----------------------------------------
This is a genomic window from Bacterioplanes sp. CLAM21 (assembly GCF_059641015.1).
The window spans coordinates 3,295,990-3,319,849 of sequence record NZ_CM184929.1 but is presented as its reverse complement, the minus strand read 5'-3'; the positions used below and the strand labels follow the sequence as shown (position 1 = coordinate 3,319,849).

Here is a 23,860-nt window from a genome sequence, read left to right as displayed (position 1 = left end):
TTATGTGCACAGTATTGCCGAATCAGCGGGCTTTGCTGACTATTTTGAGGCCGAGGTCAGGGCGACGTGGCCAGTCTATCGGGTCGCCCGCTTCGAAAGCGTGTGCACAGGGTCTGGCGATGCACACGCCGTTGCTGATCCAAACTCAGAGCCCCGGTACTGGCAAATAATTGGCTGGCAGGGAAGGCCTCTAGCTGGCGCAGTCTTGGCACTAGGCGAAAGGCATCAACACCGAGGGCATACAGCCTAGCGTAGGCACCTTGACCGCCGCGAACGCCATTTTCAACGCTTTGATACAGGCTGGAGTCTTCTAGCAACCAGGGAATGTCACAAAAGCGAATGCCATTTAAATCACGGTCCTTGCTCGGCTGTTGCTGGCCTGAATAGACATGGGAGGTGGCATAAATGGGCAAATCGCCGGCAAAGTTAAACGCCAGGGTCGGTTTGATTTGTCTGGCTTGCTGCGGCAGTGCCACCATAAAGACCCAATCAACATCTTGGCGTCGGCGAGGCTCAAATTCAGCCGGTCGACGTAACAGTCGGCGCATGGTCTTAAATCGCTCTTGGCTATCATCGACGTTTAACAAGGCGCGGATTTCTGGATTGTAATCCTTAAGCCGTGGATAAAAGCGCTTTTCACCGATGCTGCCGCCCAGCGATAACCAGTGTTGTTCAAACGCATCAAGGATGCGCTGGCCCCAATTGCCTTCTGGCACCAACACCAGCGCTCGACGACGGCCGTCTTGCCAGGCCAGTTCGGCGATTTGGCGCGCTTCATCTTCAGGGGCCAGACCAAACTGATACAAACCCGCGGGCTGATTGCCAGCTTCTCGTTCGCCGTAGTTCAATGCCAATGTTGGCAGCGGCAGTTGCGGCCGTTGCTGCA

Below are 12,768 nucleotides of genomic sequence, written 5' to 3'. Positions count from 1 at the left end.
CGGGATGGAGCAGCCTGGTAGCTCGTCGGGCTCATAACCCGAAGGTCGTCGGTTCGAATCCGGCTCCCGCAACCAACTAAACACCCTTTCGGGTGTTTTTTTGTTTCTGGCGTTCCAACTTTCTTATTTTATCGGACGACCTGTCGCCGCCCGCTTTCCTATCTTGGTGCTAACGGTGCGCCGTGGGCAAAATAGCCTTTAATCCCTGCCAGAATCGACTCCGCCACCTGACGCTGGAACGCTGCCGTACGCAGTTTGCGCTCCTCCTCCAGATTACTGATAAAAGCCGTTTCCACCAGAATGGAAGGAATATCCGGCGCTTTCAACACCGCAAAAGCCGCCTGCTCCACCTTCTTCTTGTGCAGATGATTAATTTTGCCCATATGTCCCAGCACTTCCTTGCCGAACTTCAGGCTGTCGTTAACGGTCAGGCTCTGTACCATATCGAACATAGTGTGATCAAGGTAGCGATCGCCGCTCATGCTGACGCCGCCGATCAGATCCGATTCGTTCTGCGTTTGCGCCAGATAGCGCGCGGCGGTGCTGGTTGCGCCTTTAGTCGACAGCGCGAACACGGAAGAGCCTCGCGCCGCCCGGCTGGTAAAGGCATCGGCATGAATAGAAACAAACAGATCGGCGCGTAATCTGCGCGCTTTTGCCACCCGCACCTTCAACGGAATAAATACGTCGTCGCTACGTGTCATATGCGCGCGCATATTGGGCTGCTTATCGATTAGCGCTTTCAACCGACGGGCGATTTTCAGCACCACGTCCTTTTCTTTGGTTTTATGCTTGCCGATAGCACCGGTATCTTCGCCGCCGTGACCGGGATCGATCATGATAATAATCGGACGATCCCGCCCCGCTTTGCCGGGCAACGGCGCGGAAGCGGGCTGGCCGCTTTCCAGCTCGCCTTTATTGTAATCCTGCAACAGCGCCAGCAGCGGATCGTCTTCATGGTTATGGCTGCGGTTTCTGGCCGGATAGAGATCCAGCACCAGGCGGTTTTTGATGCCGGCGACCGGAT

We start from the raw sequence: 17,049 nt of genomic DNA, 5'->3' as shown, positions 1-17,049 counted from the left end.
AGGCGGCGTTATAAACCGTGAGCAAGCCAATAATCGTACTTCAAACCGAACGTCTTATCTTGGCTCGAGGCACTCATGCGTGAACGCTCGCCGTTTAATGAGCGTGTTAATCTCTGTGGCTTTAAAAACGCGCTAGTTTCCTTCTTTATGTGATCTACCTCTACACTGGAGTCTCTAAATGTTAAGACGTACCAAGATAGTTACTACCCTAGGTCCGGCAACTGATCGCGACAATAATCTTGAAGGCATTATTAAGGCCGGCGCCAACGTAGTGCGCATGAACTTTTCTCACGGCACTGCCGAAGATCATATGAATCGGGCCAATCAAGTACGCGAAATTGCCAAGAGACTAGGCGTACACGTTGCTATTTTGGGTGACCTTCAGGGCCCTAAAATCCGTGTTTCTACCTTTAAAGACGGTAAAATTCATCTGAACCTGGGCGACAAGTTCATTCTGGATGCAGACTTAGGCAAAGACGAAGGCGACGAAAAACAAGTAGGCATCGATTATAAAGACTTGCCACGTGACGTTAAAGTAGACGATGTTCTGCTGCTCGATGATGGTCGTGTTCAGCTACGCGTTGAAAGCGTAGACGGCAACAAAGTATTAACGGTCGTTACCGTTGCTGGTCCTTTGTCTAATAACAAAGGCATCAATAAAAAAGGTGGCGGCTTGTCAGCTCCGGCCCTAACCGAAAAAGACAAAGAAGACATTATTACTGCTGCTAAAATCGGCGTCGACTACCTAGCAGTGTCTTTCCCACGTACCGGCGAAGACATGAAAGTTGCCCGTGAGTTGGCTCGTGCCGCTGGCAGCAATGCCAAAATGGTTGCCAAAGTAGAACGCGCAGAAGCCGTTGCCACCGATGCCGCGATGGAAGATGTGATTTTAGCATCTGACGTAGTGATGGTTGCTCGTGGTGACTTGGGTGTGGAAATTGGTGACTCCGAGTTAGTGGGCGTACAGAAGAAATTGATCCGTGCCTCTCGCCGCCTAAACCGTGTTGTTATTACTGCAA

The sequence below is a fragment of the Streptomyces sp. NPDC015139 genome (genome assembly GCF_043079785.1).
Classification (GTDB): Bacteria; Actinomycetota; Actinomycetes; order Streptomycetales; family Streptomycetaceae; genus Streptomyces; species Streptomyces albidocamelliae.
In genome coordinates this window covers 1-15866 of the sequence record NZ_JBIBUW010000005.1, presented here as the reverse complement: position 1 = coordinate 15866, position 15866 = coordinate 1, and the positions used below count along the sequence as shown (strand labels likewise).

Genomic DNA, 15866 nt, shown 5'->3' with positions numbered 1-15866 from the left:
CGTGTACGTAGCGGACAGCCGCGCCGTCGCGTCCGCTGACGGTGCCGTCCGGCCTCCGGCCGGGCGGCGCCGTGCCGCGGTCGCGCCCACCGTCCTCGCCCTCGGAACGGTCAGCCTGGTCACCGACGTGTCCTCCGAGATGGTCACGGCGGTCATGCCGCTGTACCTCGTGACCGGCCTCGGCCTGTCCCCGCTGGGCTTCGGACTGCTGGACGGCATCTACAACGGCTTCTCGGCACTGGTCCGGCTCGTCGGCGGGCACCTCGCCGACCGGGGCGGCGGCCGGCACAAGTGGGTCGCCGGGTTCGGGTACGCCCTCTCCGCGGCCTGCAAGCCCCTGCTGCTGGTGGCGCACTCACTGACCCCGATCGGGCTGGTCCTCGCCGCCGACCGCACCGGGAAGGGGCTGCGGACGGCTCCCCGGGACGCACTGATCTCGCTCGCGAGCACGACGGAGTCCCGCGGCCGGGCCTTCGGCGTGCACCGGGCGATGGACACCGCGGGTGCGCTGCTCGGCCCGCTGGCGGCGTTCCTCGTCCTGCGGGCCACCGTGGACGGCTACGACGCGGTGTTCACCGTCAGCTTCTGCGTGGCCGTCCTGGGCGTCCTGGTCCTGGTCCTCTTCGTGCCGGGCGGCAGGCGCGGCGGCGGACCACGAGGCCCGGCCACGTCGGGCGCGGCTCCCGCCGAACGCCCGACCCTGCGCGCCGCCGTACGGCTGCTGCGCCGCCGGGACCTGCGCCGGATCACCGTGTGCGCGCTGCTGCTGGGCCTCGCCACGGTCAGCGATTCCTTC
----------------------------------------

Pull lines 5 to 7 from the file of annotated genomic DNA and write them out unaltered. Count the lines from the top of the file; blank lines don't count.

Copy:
Below are 12,768 nucleotides of genomic sequence, written 5' to 3'. Positions count from 1 at the left end.
CGGGATGGAGCAGCCTGGTAGCTCGTCGGGCTCATAACCCGAAGGTCGTCGGTTCGAATCCGGCTCCCGCAACCAACTAAACACCCTTTCGGGTGTTTTTTTGTTTCTGGCGTTCCAACTTTCTTATTTTATCGGACGACCTGTCGCCGCCCGCTTTCCTATCTTGGTGCTAACGGTGCGCCGTGGGCAAAATAGCCTTTAATCCCTGCCAGAATCGACTCCGCCACCTGACGCTGGAACGCTGCCGTACGCAGTTTGCGCTCCTCCTCCAGATTACTGATAAAAGCCGTTTCCACCAGAATGGAAGGAATATCCGGCGCTTTCAACACCGCAAAAGCCGCCTGCTCCACCTTCTTCTTGTGCAGATGATTAATTTTGCCCATATGTCCCAGCACTTCCTTGCCGAACTTCAGGCTGTCGTTAACGGTCAGGCTCTGTACCATATCGAACATAGTGTGATCAAGGTAGCGATCGCCGCTCATGCTGACGCCGCCGATCAGATCCGATTCGTTCTGCGTTTGCGCCAGATAGCGCGCGGCGGTGCTGGTTGCGCCTTTAGTCGACAGCGCGAACACGGAAGAGCCTCGCGCCGCCCGGCTGGTAAAGGCATCGGCATGAATAGAAACAAACAGATCGGCGCGTAATCTGCGCGCTTTTGCCACCCGCACCTTCAACGGAATAAATACGTCGTCGCTACGTGTCATATGCGCGCGCATATTGGGCTGCTTATCGATTAGCGCTTTCAACCGACGGGCGATTTTCAGCACCACGTCCTTTTCTTTGGTTTTATGCTTGCCGATAGCACCGGTATCTTCGCCGCCGTGACCGGGATCGATCATGATAATAATCGGACGATCCCGCCCCGCTTTGCCGGGCAACGGCGCGGAAGCGGGCTGGCCGCTTTCCAGCTCGCCTTTATTGTAATCCTGCAACAGCGCCAGCAGCGGATCGTCTTCATGGTTATGGCTGCGGTTTCTGGCCGGATAGAGATCCAGCACCAGGCGGTTTTTGATGCCGGCGACCGGAT

We start from the raw sequence: 17,049 nt of genomic DNA, 5'->3' as shown, positions 1-17,049 counted from the left end.